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Anesthesia & Clinical Research

Anesthesia & Clinical Research
Open Access

ISSN: 2155-6148

+44 1223 790975

Abstract

Endotracheal Tube Insertion Time for a Cervical Stabilized Manikin using Airway Scope and Multi View Scope: A Randomized Manikin Study

Genji Shimpuku, Takeshi Yano, Isao Tsuneyoshi, Shuuji Uchimura, Shunsuke Kuroki, Yoshihumi Kodama and Yoshihiro Nagamine

Context: Cervical spine injury is one of the most difficult cases of airway management.

Objective: The aim of this study was to evaluate whether Multi View Scope (MVS) intubated more quickly and easily than conventional laryngoscope and Airway Scope (AWS).

Design: A randomized crossover trial using a manikin.

Setting: An airway-management training manikin was attached to the cervical neck collar. The manikin had inline cervical stabilization and it was difficult to open its mouth. The investigator counted the time of intubation and conducted post-intubation interviews of the participants.

Patients or other participants: 20 experienced anesthetists.

Interventions: The participants intubated the cervical injured manikin using 3 devices (laryngoscope, AWS, and MVS).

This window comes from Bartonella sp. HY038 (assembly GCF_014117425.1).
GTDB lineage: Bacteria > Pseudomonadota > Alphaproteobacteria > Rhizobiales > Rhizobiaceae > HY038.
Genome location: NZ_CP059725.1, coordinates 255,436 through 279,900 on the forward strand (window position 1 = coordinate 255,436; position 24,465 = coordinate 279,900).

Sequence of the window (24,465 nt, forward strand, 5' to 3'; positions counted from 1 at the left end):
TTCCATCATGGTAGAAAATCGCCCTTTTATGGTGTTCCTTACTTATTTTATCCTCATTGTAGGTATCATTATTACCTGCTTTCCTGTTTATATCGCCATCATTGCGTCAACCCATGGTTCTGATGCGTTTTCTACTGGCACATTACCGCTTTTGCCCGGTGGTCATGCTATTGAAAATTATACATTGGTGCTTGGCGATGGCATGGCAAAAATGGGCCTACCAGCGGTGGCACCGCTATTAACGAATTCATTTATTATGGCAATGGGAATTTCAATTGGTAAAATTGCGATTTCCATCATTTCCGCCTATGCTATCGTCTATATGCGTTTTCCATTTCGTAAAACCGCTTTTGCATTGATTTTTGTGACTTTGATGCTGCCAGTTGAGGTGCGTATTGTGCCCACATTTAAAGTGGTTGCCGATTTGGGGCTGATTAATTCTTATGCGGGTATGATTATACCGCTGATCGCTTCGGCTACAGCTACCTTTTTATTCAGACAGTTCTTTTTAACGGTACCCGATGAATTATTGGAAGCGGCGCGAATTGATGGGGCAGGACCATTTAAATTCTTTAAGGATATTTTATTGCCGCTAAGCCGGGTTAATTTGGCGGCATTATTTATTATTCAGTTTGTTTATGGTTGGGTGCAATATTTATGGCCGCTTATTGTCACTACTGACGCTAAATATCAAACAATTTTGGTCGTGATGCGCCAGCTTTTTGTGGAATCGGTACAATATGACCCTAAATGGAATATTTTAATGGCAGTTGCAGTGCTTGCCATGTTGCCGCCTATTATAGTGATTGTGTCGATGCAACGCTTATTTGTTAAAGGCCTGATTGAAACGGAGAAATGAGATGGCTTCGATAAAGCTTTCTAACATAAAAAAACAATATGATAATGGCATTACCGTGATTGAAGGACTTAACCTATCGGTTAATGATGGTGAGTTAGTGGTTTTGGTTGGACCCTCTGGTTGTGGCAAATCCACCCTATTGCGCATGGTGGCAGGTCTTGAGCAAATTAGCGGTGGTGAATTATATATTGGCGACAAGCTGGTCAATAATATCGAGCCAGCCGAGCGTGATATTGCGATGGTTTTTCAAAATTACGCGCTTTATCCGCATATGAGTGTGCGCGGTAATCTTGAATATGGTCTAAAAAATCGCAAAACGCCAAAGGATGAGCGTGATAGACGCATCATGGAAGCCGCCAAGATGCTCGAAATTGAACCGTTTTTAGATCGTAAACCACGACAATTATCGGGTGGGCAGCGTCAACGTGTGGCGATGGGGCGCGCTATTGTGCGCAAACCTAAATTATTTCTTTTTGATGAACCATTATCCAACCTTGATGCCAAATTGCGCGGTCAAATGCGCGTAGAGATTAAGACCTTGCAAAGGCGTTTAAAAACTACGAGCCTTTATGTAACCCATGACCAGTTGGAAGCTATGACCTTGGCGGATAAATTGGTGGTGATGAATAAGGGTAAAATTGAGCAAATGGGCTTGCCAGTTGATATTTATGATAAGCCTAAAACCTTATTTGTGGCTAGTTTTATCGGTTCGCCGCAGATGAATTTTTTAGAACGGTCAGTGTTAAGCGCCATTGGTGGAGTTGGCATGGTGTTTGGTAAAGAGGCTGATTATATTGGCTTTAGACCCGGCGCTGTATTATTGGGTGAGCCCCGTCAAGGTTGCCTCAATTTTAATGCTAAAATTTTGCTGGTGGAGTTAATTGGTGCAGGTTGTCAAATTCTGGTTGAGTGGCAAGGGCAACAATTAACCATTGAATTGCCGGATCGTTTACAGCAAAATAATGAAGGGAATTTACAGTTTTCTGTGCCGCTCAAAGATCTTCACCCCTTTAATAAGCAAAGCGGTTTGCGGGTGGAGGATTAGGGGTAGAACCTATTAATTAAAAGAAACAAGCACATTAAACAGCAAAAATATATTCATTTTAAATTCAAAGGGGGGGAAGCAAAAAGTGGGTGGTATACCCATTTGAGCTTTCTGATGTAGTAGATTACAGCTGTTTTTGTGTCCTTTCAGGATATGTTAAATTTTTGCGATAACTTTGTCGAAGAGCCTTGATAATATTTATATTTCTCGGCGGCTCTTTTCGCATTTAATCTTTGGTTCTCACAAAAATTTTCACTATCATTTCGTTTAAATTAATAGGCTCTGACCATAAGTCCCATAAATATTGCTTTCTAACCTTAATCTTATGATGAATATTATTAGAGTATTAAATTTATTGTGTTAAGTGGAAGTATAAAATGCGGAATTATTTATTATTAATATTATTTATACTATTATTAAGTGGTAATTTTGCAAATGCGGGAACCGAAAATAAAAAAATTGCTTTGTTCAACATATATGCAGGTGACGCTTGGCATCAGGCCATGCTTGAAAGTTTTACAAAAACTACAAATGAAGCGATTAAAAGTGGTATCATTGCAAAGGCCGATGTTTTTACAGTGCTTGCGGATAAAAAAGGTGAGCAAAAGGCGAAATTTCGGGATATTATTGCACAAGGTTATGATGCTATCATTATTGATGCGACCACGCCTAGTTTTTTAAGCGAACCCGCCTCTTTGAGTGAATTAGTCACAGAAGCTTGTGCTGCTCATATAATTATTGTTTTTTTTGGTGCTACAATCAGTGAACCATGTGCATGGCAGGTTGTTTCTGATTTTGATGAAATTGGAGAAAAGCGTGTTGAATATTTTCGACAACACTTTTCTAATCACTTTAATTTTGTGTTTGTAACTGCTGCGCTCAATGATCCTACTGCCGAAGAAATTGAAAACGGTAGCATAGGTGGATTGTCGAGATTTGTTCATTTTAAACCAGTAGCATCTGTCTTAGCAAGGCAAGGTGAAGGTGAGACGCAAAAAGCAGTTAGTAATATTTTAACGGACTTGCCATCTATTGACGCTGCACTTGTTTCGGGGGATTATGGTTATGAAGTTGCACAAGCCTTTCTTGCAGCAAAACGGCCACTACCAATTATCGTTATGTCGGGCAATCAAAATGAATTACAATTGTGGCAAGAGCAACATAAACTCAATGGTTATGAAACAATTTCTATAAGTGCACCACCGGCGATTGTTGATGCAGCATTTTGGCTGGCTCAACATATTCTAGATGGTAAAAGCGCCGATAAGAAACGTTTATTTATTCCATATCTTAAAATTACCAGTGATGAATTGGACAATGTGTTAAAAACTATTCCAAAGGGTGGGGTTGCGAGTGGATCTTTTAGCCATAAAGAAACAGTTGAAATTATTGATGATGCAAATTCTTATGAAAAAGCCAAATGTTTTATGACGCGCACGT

Main outcome measures: The first endpoint was the time to achieve insertion of the device and tracheal intubation. The second endpoint was the quality of intubation by measuring the Cormack-Lehane grade, the number of injuries to the manikin’s teeth, and the use of cricoid pressure. The data for the first endpoint were analyzed using the Bonferroni-Dunn test. The data for the second endpoint were analyzed using the Kruskal-Wallis test, followed by the Wilcoxon test with Bonferroni correction. Statistical significance was considered P<0.05.

Results: The time for intubation with LS, AWS, and MVS averaged 22.65 ± 8.29 s, 18.35 ± 6.66 s, and 14.70 ± 6.28 s, respectively. The time for intubation with MVS was shorter than that with LS. The time for inserting the device with LS, AWS, and MVS were, on average, 2.55 ± 1.19 s, 4.65 ± 1.63 s, and 2.10 ± 0.45 s, respectively. The time for inserting the device with LS and with MVS was shorter than that with AWS. With AWS and with MVS, all participants could intubate in grade 1. There was no clicking sound with MVS. There was no participant to push the manikin’s cricoid using AWS or MVS.

Conclusions: The time for intubation with MVS was shorter than that with LS or AWS. Using MVS, the participants were able to intubate without injuring the manikin’s teeth. MVS might be a useful device for a patient under manual inline axial stabilization without opening the mouth.

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